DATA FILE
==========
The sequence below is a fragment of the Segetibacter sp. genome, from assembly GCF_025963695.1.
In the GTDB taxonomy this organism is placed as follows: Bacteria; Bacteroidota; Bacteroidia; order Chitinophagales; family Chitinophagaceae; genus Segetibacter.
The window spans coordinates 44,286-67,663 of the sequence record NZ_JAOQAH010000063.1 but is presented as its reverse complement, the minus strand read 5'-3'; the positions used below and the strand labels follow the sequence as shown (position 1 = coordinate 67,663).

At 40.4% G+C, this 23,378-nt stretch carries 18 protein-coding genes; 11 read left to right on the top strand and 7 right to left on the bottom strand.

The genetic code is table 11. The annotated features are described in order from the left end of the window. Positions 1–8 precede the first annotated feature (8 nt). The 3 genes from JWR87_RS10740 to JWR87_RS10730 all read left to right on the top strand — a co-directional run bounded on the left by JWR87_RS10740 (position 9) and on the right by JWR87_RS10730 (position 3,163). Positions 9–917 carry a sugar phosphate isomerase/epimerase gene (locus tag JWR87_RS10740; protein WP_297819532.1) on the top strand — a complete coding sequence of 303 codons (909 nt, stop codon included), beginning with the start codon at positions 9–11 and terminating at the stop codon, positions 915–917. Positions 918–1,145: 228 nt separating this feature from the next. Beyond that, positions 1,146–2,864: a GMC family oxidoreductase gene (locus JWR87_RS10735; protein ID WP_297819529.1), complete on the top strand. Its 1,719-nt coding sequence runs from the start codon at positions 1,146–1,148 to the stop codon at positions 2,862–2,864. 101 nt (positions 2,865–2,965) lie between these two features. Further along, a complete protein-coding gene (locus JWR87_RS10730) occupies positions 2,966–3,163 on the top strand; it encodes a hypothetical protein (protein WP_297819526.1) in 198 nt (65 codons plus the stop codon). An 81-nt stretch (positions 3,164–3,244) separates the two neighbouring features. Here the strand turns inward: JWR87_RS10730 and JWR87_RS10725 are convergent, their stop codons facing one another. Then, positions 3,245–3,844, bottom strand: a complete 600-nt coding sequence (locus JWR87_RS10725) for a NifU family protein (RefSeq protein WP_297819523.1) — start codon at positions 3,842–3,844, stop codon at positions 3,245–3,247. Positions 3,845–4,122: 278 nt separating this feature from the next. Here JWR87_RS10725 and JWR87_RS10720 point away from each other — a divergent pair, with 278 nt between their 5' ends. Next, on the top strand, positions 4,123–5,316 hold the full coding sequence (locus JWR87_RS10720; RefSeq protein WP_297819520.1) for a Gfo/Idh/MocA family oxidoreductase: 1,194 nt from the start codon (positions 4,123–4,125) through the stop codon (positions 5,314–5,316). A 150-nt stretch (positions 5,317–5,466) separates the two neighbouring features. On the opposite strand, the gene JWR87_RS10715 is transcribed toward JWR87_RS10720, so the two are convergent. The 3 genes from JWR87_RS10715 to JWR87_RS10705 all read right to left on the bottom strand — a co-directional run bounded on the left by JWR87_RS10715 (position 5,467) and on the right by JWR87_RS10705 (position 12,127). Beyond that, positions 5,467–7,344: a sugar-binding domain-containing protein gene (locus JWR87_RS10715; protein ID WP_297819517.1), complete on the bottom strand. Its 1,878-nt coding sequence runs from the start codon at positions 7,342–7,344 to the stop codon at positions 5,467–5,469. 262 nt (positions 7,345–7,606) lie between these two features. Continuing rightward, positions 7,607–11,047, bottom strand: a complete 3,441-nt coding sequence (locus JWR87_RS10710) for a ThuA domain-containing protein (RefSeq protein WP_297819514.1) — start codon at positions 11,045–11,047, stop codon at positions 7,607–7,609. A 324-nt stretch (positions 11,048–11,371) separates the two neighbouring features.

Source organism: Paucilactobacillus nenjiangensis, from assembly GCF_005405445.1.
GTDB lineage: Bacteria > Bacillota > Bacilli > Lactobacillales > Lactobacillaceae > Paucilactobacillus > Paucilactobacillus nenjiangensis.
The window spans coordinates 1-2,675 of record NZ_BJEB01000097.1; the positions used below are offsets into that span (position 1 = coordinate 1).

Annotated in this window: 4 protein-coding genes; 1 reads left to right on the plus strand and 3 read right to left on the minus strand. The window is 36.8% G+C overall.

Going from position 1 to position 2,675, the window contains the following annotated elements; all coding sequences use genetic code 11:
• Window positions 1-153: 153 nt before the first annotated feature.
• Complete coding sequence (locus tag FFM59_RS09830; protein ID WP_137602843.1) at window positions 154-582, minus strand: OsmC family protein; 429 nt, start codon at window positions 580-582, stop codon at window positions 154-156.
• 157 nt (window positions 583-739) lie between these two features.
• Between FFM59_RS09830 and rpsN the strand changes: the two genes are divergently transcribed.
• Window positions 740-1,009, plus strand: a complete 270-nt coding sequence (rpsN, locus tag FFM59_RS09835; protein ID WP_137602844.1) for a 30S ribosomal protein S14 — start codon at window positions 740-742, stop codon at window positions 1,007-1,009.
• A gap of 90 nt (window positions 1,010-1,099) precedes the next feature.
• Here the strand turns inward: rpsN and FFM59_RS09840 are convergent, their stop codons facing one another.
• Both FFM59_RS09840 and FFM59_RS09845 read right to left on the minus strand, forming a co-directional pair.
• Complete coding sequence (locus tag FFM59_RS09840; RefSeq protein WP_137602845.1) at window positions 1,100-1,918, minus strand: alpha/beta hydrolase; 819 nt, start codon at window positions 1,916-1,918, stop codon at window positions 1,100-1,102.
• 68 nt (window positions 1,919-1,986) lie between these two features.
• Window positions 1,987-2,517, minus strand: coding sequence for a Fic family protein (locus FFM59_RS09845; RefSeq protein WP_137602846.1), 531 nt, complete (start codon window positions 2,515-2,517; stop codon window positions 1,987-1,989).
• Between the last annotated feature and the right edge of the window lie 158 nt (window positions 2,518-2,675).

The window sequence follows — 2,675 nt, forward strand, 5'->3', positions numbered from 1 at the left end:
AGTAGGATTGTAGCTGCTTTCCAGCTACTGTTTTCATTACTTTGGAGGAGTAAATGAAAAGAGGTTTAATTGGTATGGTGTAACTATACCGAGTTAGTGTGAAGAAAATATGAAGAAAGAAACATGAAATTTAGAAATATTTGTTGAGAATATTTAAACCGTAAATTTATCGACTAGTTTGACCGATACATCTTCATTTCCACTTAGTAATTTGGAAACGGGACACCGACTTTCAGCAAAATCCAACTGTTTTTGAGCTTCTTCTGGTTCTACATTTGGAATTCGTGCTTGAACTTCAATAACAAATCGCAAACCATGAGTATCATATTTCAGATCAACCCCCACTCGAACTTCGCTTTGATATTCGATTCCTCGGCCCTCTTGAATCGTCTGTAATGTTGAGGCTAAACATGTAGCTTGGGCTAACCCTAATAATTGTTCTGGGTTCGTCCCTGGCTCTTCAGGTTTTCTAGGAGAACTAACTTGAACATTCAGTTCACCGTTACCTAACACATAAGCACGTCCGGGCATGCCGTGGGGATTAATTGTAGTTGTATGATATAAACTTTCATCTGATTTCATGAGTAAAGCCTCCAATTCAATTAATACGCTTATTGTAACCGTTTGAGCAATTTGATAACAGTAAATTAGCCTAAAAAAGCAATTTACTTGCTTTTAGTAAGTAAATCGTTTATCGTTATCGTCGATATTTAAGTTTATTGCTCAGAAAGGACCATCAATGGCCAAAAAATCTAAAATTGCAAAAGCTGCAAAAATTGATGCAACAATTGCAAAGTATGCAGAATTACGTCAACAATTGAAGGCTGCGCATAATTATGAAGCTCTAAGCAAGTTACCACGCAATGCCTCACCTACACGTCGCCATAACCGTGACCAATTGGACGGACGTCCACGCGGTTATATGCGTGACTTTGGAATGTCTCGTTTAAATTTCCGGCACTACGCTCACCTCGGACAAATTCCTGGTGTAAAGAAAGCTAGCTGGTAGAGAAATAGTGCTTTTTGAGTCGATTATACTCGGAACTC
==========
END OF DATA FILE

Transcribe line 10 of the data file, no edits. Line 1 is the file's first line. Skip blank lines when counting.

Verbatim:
Going from position 1 to position 2,675, the window contains the following annotated elements; all coding sequences use genetic code 11: